What is Raspberry Pi?

Raspberry Pi is another well-known circuit board but as efficient as a computer. Apart from just being a control unit, Raspberry Pi is known as a Single Board Computer (SBC). It is called so because it is occupied with all the basic functionalities to work as a miniature PC. It thus comprises a microprocessor rather than a microcontroller.

A Raspberry Pi 4 Model B 4GB
Raspberry Pi 4 Model B Board

The Pi has its own operating system, and can be connected to a monitor, keyboard, mouse, or even to the internet. It works on Linux operating system, specifically on ‘Raspbian’ which is a version of Linux. However, with the release of the latest 64-bit OS, it is now called ‘Raspberry Pi OS’ and not Raspbian.

With the help of an RPI board and its operating system based on Linux, you can build your own personal computer and perform computer functions like surfing the internet, playing games, documenting, programming, etc.

Raspbian operating system
Raspbian operating system

Compared to Arduino, the Raspberry pi has fewer variants available which are discussed below.

Here is the list of Raspberry Pi boards:

What is the Basic Difference Between Raspberry Pi and Arduino?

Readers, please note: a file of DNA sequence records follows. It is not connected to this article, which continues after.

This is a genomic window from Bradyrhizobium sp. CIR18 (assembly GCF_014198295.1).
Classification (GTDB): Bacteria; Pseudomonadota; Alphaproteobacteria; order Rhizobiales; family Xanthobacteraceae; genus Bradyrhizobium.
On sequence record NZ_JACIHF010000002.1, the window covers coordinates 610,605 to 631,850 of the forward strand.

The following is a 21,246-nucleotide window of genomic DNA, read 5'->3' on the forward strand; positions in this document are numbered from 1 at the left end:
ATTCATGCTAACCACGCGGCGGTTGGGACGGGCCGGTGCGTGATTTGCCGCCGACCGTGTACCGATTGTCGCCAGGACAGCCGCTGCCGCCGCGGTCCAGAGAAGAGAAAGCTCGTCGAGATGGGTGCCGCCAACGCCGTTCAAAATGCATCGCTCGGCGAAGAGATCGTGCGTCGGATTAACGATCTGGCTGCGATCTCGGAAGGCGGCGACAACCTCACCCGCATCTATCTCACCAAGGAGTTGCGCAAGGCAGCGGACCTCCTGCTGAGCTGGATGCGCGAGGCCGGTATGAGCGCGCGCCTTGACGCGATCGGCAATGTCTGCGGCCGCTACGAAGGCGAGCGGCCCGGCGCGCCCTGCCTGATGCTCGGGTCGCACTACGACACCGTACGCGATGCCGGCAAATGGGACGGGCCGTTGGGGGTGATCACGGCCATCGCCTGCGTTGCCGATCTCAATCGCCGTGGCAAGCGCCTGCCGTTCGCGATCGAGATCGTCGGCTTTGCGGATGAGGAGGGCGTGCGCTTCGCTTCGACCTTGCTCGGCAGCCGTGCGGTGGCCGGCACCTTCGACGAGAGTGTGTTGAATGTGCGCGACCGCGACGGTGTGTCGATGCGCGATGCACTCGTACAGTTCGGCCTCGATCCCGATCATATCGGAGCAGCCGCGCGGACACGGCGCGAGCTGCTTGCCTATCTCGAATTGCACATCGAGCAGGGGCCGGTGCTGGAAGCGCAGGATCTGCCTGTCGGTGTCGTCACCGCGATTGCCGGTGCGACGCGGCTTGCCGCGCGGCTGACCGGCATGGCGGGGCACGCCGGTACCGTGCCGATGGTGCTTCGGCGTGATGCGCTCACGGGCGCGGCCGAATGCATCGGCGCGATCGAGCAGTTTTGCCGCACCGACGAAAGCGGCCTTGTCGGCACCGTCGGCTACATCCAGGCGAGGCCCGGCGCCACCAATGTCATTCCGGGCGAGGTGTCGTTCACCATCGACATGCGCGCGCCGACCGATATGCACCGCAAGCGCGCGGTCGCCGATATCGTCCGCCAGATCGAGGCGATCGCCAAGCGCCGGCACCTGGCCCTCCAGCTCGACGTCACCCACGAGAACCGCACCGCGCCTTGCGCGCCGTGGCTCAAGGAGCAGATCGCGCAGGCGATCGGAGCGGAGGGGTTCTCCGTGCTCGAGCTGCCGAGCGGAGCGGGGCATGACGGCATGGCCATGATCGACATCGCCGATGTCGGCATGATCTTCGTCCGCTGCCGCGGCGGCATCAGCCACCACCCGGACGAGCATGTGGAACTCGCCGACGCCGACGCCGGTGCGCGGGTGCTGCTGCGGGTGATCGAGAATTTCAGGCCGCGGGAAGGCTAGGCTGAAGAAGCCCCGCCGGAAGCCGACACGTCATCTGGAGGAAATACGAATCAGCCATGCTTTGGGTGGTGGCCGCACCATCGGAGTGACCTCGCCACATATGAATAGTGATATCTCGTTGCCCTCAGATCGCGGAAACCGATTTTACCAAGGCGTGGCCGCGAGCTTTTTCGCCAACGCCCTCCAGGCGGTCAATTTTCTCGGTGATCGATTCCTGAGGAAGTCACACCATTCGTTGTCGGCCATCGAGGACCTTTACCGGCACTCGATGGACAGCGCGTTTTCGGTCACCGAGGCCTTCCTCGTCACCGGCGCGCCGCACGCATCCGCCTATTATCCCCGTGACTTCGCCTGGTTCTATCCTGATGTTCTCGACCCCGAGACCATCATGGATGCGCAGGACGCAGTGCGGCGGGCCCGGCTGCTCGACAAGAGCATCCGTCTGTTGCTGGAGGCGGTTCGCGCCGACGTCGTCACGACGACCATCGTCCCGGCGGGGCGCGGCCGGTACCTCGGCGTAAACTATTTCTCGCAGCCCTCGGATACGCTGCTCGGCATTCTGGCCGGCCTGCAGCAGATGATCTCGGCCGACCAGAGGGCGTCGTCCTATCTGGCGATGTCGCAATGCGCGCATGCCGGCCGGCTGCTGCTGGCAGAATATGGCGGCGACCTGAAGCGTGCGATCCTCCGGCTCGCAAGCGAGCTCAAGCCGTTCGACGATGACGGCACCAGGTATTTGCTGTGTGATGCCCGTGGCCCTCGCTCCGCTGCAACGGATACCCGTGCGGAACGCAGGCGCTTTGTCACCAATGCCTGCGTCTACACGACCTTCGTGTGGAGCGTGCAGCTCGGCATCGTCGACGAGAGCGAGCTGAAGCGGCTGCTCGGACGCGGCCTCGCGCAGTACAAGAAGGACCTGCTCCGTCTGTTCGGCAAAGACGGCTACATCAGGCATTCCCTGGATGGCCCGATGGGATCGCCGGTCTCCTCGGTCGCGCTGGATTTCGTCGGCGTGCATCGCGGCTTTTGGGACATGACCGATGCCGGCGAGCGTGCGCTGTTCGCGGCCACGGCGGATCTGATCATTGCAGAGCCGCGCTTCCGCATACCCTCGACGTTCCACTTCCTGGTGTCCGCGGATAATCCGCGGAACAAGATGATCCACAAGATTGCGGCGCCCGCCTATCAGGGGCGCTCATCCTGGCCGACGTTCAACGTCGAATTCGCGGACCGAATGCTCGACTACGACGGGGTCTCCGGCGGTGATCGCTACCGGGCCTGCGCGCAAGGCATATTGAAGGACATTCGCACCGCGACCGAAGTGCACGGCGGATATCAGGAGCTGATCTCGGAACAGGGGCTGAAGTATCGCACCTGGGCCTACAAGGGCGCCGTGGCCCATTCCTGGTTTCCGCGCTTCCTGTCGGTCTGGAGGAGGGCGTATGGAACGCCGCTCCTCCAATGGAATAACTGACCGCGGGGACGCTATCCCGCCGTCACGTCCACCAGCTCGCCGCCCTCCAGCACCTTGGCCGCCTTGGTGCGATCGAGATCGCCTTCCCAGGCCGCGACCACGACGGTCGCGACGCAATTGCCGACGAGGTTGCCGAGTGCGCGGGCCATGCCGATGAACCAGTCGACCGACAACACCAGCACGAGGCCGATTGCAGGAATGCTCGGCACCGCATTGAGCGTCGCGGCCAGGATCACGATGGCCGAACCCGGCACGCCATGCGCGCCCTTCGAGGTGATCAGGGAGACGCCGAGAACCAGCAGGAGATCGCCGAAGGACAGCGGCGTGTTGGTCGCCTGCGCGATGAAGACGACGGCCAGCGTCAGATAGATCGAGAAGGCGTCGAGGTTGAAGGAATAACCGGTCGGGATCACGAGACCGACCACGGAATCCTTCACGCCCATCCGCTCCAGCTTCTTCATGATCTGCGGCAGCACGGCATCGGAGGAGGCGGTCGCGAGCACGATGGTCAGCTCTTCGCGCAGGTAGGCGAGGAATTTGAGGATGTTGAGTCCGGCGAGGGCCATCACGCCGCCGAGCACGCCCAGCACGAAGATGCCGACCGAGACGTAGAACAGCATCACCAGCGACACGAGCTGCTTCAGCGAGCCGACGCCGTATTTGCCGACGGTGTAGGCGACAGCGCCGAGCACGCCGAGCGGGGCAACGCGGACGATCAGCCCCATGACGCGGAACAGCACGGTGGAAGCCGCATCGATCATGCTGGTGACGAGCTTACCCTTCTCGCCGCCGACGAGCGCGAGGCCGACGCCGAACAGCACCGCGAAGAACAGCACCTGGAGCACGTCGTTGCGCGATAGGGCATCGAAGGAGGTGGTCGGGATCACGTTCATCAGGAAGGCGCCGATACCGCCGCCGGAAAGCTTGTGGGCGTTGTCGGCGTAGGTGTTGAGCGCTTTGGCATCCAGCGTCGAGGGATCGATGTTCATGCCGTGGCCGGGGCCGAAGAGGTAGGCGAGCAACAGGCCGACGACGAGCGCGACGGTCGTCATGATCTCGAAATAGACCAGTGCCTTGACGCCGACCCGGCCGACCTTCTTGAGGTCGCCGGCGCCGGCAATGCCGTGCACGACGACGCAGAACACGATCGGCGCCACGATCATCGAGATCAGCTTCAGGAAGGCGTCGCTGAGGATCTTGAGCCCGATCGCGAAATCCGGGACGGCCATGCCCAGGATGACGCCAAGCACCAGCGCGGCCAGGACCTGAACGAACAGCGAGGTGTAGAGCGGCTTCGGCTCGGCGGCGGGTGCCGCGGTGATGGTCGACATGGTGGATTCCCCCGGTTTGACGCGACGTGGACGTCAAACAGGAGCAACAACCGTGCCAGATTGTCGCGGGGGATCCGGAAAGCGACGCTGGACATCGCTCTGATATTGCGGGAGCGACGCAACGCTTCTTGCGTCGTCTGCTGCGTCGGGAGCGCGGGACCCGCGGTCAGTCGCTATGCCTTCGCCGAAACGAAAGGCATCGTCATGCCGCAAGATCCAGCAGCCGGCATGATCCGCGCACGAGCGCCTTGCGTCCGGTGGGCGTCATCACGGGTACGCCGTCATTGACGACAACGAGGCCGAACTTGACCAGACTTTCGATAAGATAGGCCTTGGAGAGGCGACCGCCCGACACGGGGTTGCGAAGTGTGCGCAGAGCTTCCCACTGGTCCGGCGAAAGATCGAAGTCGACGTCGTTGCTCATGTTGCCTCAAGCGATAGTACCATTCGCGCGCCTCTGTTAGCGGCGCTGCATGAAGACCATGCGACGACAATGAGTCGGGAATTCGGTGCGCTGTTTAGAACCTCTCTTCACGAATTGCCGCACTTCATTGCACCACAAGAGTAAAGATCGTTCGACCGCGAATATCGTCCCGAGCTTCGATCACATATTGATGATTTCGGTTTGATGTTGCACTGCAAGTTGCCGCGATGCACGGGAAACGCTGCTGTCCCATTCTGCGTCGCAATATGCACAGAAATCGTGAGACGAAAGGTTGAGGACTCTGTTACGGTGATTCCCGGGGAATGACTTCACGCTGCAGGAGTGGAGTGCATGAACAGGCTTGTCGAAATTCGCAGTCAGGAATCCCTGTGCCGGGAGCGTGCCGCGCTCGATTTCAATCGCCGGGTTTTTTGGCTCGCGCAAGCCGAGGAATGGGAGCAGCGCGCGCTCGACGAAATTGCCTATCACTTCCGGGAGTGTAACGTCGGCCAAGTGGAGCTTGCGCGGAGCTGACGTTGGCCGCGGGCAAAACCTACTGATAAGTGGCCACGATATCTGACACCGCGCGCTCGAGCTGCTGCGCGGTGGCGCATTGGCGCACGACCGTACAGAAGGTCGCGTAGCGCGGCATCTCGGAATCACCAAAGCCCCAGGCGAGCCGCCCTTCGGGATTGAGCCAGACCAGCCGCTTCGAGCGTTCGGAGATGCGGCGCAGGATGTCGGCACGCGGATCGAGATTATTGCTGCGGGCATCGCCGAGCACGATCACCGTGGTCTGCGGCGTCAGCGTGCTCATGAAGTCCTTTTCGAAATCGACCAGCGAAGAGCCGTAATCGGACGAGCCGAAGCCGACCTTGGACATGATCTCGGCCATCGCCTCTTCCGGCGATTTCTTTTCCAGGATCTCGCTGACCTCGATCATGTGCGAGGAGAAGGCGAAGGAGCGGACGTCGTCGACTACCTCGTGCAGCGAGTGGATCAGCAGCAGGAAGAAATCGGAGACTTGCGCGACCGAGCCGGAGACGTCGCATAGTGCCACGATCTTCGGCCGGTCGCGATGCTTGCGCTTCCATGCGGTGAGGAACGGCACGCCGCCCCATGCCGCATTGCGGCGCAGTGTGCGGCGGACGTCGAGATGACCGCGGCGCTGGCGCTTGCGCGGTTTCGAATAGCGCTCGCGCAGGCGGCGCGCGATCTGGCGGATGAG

The basic functionality of Arduino is to control the devices using a microcontroller, which is completely different from the Raspberry Pi which is a tiny computer by itself that runs on a powerful microprocessor. Still, both boards can be used for simple electronics projects.

This similarity is due to the presence of General Purpose Input/Output (GPIO) pins in Raspberry Pi. These pins are used to control the electronic components similar to Arduino.

Apart from this similarity, they differ in numerous specifications which are listed in the table below. Since both of them has a wide range of products, we are comparing their most basic and popular board here: Arduino UNO and Raspberry Pi Zero 2 W.

SpecificationArduino UNORaspberry Pi Zero 2 W
DefinitionA Microcontroller based Development boardA single-board computer
ApplicationEmbedded projectsIoT projects, Standalone PC
ProcessorATmega328p MicrocontrollerBroadcom BCM2710A1, quad-core 64-bit SoC
Cost$23. Clone- $5$15
Ease of useSimpleDifficult for beginners
AvailabilityCheap clones are everywhereLimited
Power consumptionLow. Suitable for standalone projects(on battery)High. The adaptor is required.
AccessoriesNot Mandatory(except USB cable)SD card, Monitor, Keyboard, etc.
Clock Speed16MHz1GHz
Architecture8-bit64-bit
RAM2kb512MB
GPIO2040
Max. I/O Current40 mA5-10 mA
Power175mW700mW
Programming LanguageC++ (Usually)Python (Usually)
Operating System(default)Raspbian or RPI OS based on Linux
WiFi ConnectivityNo built-in WiFibuilt-in WiFi and Bluetooth
This table shows the basic differences between an Arduino & RPi board

It is very clear from the comparison that Raspberry PI leads in many areas like high clock speed, larger memory, and additional features. On the other hand, Arduino is simpler and easy to use than Raspberry Pi.

Hence both the devices are best in their role of action. It is the application to be focused on the time of selecting one among them.